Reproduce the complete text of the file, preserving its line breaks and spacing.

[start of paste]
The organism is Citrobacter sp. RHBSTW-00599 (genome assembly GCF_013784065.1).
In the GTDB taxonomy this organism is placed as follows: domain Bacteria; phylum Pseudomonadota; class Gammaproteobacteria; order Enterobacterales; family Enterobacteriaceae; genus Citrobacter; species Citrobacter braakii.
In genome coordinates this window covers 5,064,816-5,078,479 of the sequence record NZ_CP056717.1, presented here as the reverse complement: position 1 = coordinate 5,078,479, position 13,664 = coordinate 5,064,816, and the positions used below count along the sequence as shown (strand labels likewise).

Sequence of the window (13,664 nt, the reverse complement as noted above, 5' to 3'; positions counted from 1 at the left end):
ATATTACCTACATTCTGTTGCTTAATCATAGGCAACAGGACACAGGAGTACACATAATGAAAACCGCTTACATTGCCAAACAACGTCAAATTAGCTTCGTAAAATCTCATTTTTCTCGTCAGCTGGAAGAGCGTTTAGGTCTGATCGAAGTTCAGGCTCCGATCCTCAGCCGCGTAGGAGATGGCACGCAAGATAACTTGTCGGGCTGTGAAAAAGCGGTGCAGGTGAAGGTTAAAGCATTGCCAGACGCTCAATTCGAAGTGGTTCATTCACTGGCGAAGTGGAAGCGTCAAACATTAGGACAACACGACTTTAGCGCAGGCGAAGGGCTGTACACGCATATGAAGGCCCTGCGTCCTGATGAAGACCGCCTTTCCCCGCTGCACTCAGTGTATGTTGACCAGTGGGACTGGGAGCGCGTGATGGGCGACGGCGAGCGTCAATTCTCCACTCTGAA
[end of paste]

The organism is Citrobacter sp. RHBSTW-00599 (genome assembly GCF_013784065.1).
In the GTDB taxonomy this organism is placed as follows: domain Bacteria; phylum Pseudomonadota; class Gammaproteobacteria; order Enterobacterales; family Enterobacteriaceae; genus Citrobacter; species Citrobacter braakii.
In genome coordinates this window covers 5,064,816-5,078,479 of the sequence record NZ_CP056717.1, presented here as the reverse complement: position 1 = coordinate 5,078,479, position 13,664 = coordinate 5,064,816, and the positions used below count along the sequence as shown (strand labels likewise).

Sequence of the window (13,664 nt, the reverse complement as noted above, 5' to 3'; positions counted from 1 at the left end):
ATATTACCTACATTCTGTTGCTTAATCATAGGCAACAGGACACAGGAGTACACATAATGAAAACCGCTTACATTGCCAAACAACGTCAAATTAGCTTCGTAAAATCTCATTTTTCTCGTCAGCTGGAAGAGCGTTTAGGTCTGATCGAAGTTCAGGCTCCGATCCTCAGCCGCGTAGGAGATGGCACGCAAGATAACTTGTCGGGCTGTGAAAAAGCGGTGCAGGTGAAGGTTAAAGCATTGCCAGACGCTCAATTCGAAGTGGTTCATTCACTGGCGAAGTGGAAGCGTCAAACATTAGGACAACACGACTTTAGCGCAGGCGAAGGGCTGTACACGCATATGAAGGCCCTGCGTCCTGATGAAGACCGCCTTTCCCCGCTGCACTCAGTGTATGTTGACCAGTGGGACTGGGAGCGCGTGATGGGCGACGGCGAGCGTCAATTCTCCACTCTGAA